The mutual recognition model of nursing licensure endorsed by the national council is based upon an agreement among states, called an interstate compact, to recognize nursing licenses from other states. According to Black's Law Dictionary: "An interstate compact is an agreement between two or more states established for the purpose of remedying a particular problem of multistate concern." Thus an interstate compact for nurse licensure is an agreement among states to coordinate certain activities associated with nurse licensure and is designed to reduce multiple licensure requirements, enhance information sharing, and establish mechanisms for disciplinary actions associated with interstate practice. An interstate compact supersedes state laws and may be amended only by agreement of all party states. Through these compacts, nurses already licensed in one compact state would be allowed the privilege of practicing in any other state that has signed the compact, as long as the nurse acknowledges that he or she is subject to each state's practice act and discipline. Practice across state lines would be permitted, wherever the nurse and patient happen to be and whether the practice is "in the flesh" or via a high-tech device. Thus nurses would have only one licensing record, presumably making it easier to track individual nurses. This model supports the public's protection, increases access to nursing care, and makes nurses' lives a little easier.


The compact provides for the head of the nurse licensing board, or his or her designee, from each board participating in the compact to be a member of the Nurse Licensure Compact Administrators (NLCA.) The NLCA is responsible for compact administration and the exchange of information among compact states.


The NLCA and the national council are supporting states that adopt the compact. The compact calls for a centralized licensure information system to be operated by a nonprofit organization comprised of state boards of nursing. The national council has developed such an information system. Nursys was pilot tested in 1999 and implemented in March 2000. Nursys provides significant safeguards to protect the licensee's privacy. The information provided via Nursys will be useful to the profession. Health care facilities will also benefit because nurses will be more mobile, and the centralized database provides institutions with a one-stop source to verify a nurse's qualifications to practice. The interstate compact became effective when two jurisdictions enacted it into law. On March 14, 1998, Utah governor Michael Leavitt signed Senate Bill 146, the Nursing Regulation-Interstate Compact Bill, with an effective date of January 2000. By this action, Utah became the first state in the nation to adopt into law the concept of the mutual recognition of nursing licenses. In February 1999 Arkansas became the second state to sign this bill into law. As of September 1, 2000, ten additional states have entered the compact. Arkansas, Delaware, Iowa, Maryland, Mississippi, Nebraska, North Carolina, South Dakota, Texas, and Wisconsin have adopted the compact. Maine has been authorized to implement the compact by rule. In addition, Idaho has proposed legislation under consideration and several other states are in the early stages of legislative development. An updated map of state compact bill status is available at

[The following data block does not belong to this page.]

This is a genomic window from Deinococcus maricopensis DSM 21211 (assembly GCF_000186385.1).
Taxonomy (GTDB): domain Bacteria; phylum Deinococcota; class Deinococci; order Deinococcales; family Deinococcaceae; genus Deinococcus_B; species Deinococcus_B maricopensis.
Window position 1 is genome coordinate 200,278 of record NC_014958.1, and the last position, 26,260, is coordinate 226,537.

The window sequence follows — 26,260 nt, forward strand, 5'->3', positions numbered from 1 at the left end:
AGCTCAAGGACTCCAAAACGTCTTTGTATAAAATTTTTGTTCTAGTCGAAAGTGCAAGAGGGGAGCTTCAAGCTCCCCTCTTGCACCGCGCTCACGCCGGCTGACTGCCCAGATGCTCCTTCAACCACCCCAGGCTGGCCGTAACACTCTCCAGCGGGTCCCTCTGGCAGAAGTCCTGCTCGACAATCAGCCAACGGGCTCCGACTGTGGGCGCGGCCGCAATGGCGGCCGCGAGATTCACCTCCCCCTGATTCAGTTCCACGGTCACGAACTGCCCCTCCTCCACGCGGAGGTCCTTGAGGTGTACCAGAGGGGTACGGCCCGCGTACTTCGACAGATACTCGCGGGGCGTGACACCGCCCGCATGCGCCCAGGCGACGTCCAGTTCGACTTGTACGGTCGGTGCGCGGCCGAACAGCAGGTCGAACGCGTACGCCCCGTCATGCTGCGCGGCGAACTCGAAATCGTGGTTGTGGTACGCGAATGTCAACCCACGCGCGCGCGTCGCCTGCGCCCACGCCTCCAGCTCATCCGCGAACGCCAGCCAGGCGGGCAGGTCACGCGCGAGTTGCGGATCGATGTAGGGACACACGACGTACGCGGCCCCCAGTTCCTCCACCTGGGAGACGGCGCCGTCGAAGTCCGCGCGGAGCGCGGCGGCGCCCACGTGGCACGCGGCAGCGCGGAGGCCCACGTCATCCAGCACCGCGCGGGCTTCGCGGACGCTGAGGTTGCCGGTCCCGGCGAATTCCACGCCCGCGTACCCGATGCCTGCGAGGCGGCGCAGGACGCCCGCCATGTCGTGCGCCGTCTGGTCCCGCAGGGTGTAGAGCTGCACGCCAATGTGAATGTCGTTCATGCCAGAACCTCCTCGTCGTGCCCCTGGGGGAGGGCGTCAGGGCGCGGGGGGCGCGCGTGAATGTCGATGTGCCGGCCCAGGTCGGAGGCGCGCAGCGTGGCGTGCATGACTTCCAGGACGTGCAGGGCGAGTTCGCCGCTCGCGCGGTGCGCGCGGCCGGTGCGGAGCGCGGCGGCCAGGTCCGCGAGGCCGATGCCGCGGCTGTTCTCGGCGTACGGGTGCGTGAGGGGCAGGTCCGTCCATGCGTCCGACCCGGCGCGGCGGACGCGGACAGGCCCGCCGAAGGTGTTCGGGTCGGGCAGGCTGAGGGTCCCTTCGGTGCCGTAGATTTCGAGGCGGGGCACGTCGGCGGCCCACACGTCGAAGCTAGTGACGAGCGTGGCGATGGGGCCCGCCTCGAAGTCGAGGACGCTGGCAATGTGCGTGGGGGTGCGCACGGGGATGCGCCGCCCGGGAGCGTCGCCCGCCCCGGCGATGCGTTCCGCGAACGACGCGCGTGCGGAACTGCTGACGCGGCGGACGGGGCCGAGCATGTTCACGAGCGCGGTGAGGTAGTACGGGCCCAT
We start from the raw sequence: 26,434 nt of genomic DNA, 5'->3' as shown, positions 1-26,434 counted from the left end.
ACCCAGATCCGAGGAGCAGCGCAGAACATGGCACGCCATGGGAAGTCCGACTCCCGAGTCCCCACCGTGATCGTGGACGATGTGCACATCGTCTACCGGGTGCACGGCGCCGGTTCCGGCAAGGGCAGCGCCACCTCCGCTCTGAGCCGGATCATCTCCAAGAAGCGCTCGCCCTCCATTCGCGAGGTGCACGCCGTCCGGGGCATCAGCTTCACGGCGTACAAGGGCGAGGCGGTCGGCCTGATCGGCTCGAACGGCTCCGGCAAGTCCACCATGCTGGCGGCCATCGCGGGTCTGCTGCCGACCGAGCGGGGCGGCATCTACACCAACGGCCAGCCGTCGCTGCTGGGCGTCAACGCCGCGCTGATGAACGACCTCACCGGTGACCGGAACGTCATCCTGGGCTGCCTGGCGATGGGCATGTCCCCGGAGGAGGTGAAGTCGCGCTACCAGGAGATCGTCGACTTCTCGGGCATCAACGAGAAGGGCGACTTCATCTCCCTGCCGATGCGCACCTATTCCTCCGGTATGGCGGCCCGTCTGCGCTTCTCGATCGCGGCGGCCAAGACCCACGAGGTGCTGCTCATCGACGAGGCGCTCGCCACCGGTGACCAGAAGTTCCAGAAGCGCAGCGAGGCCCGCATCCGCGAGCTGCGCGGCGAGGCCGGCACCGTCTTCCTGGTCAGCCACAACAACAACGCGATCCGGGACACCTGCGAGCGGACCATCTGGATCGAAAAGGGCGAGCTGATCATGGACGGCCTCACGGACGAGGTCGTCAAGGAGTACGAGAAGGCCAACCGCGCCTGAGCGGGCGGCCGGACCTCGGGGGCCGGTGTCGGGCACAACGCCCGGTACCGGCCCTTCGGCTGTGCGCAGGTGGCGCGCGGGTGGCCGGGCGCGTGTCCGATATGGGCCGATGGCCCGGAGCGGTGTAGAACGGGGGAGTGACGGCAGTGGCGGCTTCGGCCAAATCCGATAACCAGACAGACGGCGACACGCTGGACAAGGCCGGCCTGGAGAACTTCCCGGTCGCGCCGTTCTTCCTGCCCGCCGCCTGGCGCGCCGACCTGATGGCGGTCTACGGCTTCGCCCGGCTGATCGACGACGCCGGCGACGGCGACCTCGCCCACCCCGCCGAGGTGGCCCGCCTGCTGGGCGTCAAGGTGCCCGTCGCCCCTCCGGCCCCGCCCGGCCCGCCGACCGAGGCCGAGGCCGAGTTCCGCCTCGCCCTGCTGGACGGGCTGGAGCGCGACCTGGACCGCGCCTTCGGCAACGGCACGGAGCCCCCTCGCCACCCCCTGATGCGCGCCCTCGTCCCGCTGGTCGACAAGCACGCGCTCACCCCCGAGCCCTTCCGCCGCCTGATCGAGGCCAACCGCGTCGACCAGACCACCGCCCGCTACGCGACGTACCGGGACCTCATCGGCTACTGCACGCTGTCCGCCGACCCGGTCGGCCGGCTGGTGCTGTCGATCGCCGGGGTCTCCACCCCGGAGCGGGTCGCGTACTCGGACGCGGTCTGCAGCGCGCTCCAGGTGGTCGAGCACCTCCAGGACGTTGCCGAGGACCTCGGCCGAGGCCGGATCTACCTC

Today's technology, combined with strong consumer and nursing support, makes it difficult to find reasons to oppose mutual recognition. But there are concerns. From the national council's point of view, some of the money generated by nurses who pay for their renewals in more than one state will be lost, and the administrative costs of state-level negotiations pertaining to the compact will require additional funding of board operations. The cost of the database for tracking and coordination will be an added expense. The national council and individual boards are currently looking for new funding sources for this program.


The Nursing Community Responds

Reaction by nursing organizations to the concept of mutual recognition has been mixed. Several groups, including the American Association of Occupational Health Nurses, Inc.; the American Association of Poison Control Centers, Inc.; and the Air and Surface Transport Nurses Association have expressed support for the compact.


However, some nursing groups, including the American Nurses Association (ANA); the Association for Women's Health, Obstetric, and Neonatal Nurses; and the National Association of Pediatric Nurse Associates and Practitioners have expressed serious concerns, which include:


* licensure linked to state of residence


* lack of uniform licensure requirements


* confidentiality and information sharing


* discipline issues


* potential for increased licensing fees


* separate compact and timeline for advanced practice nurses


* access to laws, rules, regulations, and other practice-related information


* facilitation of strike breaking



Each of these concerns has been carefully considered by the NLCA (the governing group for implementation of the compact) and the national council. The implementation of mutual recognition has benefited from numerous discussions with the ANA, a number of its state associations, other nursing groups, and the practice community. While compacts have been used for years to resolve a number of interstate issues, this is the first time such an approach has been used in the regulation of professionals. Whenever a new concept is put into practice, there are challenges. The unexpected becomes, in a sense, expected. The NLCA meets regularly, via telephone conference, and has developed rules, policies, and procedures. The compact states are in frequent consultation as the day-to-day implementation of mutual recognition has begun.


The NLCA and the national council continue to work toward the goal of establishing mutual recognition nationwide. For tomorrow's practitioner, mutual recognition promises to open more doors for working in a seamless global community. The authors believe that nurses need to be prepared to capture the opportunities. Every nurse can begin preparing by assembling his or her own professional development portfolio, consisting of the important documents relative to requirements for licensure, certification, performance evaluations, and lifelong learning. More resources are becoming available to help nurses develop a career portfolio. Each nurse can become involved with efforts within their state to promote mutual recognition. Find out what your nursing board's position is on mutual recognition and begin making your opinion known on this issue.


The future is here-and mutual recognition offers new opportunities for nurses to practice in new ways.